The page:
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Thousands rally for equal rights in Hong Kong Pride

Meka Beresford November 26, 2016

Thousands of people took part in a Pride parade in Hong Kong today, including the Equal Opportunities Commission chairman.

Alfred Chan Cheung-ming joined a handful of top diplomats and nearly 7,000 people in the rain to march for equality.

The chairman said: “I would hope that after March the government would promise to hold a consultation on the issue, and hopefully by the end of next year we would have a drafting committee.”

He indicated that there were “encouraging” signs of progress despite progress on equality issues being slow.

“The government already promised a liaison group with the EOC, so we can start looking at how recommendations should move forward,” he said.

Currently discrimination legislation only covers race, sex, disability and family status so many advocates are calling for sexual and gender identity to be pulled in line.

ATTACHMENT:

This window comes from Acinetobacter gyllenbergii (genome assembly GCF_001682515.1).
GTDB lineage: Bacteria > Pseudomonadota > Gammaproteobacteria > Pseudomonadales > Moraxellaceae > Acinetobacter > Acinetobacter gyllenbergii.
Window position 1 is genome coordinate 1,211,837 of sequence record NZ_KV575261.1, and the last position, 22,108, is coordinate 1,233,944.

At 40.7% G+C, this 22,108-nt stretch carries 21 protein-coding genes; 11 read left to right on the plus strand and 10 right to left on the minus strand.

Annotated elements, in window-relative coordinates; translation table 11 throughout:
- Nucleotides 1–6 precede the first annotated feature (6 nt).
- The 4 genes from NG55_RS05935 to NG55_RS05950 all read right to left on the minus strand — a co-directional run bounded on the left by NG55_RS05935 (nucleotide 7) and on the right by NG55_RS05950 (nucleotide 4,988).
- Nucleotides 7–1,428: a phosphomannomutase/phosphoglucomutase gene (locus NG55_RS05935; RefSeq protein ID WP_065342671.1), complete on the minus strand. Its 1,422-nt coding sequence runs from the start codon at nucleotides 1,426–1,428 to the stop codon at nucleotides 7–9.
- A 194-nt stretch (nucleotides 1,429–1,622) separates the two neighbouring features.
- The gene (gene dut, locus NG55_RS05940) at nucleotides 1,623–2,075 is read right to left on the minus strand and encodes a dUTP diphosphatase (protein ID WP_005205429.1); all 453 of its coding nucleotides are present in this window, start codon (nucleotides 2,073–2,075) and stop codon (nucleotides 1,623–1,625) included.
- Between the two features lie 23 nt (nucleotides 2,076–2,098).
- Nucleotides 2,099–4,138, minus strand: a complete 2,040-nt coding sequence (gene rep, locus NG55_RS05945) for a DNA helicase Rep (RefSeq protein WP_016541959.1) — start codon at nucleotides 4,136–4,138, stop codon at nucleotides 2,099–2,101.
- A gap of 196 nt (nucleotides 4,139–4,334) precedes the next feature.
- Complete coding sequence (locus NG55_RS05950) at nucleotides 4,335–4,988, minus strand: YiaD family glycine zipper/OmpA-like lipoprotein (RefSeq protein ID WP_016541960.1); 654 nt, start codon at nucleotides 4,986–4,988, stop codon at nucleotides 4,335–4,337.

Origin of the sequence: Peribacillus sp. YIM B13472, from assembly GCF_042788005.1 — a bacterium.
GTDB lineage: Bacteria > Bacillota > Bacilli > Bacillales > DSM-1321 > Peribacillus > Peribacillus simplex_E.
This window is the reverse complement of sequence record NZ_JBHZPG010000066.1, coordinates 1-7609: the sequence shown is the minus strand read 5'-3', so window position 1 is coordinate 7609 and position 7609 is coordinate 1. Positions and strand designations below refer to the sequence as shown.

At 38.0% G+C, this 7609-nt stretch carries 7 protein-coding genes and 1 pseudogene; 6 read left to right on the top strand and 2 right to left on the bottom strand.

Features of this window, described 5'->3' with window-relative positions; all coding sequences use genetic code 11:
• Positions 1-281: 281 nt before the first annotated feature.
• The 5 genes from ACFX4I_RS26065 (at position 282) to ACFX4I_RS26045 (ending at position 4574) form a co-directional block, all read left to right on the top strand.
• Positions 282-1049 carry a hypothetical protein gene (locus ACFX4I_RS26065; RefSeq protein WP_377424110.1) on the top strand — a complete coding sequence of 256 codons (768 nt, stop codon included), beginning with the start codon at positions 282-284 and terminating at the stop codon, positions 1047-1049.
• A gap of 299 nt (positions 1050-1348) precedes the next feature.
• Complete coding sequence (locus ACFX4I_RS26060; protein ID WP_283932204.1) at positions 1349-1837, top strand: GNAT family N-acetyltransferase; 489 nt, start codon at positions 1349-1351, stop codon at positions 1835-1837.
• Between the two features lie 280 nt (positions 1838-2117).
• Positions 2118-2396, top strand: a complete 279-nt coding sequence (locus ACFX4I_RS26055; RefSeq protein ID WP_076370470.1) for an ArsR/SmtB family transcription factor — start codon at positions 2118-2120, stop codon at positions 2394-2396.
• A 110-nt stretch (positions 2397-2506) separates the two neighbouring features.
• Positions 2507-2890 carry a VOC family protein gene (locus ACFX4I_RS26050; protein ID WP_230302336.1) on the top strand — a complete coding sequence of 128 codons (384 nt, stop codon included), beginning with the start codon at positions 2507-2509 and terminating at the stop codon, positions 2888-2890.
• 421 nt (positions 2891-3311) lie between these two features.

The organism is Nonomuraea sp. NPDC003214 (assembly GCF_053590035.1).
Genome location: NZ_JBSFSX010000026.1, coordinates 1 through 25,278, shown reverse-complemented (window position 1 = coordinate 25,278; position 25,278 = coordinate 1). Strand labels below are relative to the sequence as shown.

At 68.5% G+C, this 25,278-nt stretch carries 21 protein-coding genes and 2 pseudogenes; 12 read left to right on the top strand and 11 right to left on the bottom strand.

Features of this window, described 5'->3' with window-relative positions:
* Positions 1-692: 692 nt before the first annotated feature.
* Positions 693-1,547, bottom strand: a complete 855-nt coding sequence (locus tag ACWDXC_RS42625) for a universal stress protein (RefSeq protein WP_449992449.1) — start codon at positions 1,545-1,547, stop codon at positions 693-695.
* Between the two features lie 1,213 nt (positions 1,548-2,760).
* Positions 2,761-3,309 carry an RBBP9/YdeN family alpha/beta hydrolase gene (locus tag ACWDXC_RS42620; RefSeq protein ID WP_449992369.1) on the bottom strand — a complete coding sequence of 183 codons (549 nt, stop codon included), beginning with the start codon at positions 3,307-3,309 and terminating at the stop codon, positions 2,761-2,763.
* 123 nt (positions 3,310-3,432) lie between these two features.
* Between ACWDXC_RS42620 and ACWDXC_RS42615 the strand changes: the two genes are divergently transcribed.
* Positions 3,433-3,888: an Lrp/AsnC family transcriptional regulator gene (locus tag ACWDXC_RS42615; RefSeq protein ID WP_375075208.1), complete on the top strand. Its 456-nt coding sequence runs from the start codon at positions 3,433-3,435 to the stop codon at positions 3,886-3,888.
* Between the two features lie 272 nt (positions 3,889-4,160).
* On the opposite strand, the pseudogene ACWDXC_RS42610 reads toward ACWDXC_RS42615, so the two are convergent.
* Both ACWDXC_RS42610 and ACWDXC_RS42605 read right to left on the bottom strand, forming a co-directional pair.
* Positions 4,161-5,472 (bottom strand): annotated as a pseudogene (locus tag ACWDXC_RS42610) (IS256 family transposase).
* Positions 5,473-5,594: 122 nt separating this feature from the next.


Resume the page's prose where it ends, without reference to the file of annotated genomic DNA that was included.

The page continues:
Yeo Wai-wai, a spokeswoman for the pride parade, said: “The purpose and the demand of this year’s parade is to urge the government to do something on the legislation, such as a public consultation. We think it is the right time to do so.

“We do not think the government will do it during this term, but we hope the next government will start the process.”

Yeo explained that marchers wore green to signify that the Hong Kong population has “already given the green light to the LGBT community,” especially when it comes to combating sexual and gender discrimination.

“We think it’s about time for the government to put it into law,” Yeo added.

More: Asia, China, China, equal rights, Hong Kong, LGBT, Pride

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